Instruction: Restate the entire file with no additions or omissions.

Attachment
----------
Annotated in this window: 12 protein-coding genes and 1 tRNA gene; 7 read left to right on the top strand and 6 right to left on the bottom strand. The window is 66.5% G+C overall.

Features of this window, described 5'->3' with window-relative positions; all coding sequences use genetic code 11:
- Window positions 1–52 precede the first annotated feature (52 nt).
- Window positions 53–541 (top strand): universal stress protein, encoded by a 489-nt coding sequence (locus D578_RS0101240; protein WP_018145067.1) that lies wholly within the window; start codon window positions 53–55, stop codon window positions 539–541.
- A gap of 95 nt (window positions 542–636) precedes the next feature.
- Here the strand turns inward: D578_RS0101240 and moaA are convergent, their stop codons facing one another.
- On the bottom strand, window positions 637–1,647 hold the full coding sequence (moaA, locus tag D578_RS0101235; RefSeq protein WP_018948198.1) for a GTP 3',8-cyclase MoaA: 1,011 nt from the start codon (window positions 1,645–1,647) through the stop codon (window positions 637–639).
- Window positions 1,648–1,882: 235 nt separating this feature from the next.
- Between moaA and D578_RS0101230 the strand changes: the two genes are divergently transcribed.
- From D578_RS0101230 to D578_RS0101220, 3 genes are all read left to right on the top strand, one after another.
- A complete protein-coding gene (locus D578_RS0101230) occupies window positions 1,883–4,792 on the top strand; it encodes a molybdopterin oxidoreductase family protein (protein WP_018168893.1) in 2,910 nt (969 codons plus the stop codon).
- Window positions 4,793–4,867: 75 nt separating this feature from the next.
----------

Annotated in this window: 12 protein-coding genes and 1 tRNA gene; 7 read left to right on the top strand and 6 right to left on the bottom strand. The window is 66.5% G+C overall.

Features of this window, described 5'->3' with window-relative positions; all coding sequences use genetic code 11:
- Window positions 1–52 precede the first annotated feature (52 nt).
- Window positions 53–541 (top strand): universal stress protein, encoded by a 489-nt coding sequence (locus D578_RS0101240; protein WP_018145067.1) that lies wholly within the window; start codon window positions 53–55, stop codon window positions 539–541.
- A gap of 95 nt (window positions 542–636) precedes the next feature.
- Here the strand turns inward: D578_RS0101240 and moaA are convergent, their stop codons facing one another.
- On the bottom strand, window positions 637–1,647 hold the full coding sequence (moaA, locus tag D578_RS0101235; RefSeq protein WP_018948198.1) for a GTP 3',8-cyclase MoaA: 1,011 nt from the start codon (window positions 1,645–1,647) through the stop codon (window positions 637–639).
- Window positions 1,648–1,882: 235 nt separating this feature from the next.
- Between moaA and D578_RS0101230 the strand changes: the two genes are divergently transcribed.
- From D578_RS0101230 to D578_RS0101220, 3 genes are all read left to right on the top strand, one after another.
- A complete protein-coding gene (locus D578_RS0101230) occupies window positions 1,883–4,792 on the top strand; it encodes a molybdopterin oxidoreductase family protein (protein WP_018168893.1) in 2,910 nt (969 codons plus the stop codon).
- Window positions 4,793–4,867: 75 nt separating this feature from the next.